On Oct. 1 the National Security Archive, a Washington, DC-based research organization, published declassified US government documents about secret contingency plans that the administration of former US president Gerald Ford (1974-1977) made in 1976 for a possible military attack on Cuba. Then-secretary of state Henry Kissinger called for the plans in response to Cuba's decision in late 1975 to send troops to support the left-leaning government of Angola against rebels funded by South Africa and the US; he was furious that Cuba had defied the US after a round of secret negotiations he had sponsored in 1975 aimed at normalizing relations between the two countries.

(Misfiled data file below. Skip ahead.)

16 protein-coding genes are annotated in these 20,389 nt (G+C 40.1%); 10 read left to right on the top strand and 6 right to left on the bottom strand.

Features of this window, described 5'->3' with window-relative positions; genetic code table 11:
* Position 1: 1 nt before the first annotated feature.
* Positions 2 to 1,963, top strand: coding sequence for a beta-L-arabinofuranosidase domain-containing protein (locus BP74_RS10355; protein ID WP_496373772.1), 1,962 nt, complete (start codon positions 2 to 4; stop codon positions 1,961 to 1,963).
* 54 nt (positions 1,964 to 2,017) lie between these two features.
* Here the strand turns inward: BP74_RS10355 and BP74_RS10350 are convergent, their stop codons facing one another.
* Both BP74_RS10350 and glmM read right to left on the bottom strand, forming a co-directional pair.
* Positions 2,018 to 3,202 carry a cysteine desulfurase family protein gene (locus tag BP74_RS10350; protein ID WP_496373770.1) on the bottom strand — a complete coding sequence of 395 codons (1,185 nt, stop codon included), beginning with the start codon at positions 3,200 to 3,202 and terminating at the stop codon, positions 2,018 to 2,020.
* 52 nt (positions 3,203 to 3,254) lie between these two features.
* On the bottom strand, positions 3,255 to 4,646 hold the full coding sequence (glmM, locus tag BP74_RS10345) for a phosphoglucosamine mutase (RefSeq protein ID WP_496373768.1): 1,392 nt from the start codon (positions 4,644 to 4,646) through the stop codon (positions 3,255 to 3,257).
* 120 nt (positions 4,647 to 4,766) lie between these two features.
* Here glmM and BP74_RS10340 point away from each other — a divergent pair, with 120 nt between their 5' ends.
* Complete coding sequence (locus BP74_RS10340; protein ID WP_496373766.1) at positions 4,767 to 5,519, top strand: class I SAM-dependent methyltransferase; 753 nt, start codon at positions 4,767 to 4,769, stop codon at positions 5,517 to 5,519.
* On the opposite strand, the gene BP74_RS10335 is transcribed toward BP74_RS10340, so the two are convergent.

Obama's notorious handshake with Raúl Castro at the Nelson Mandela memorial in Johannesburg yesterday is prompting requisite outrage from all the predictable quarters—beginning with Florida's Republican Congressional delegation. Rep. Ileana Ros-Lehtinen called the handshake "nauseating and disheartening," while Rep. Mario Diaz-Balart, also the offspring of Cuban immigrants, said "the president's friendly demeanor with Raúl Castro is reflective of his policies to the Castro regime and every other terrorist dictatorship." Sen. Marco Rubio said Obama "should have asked [Castro] about those basic freedoms Mandela was associated with that are denied in Cuba." (USA Today)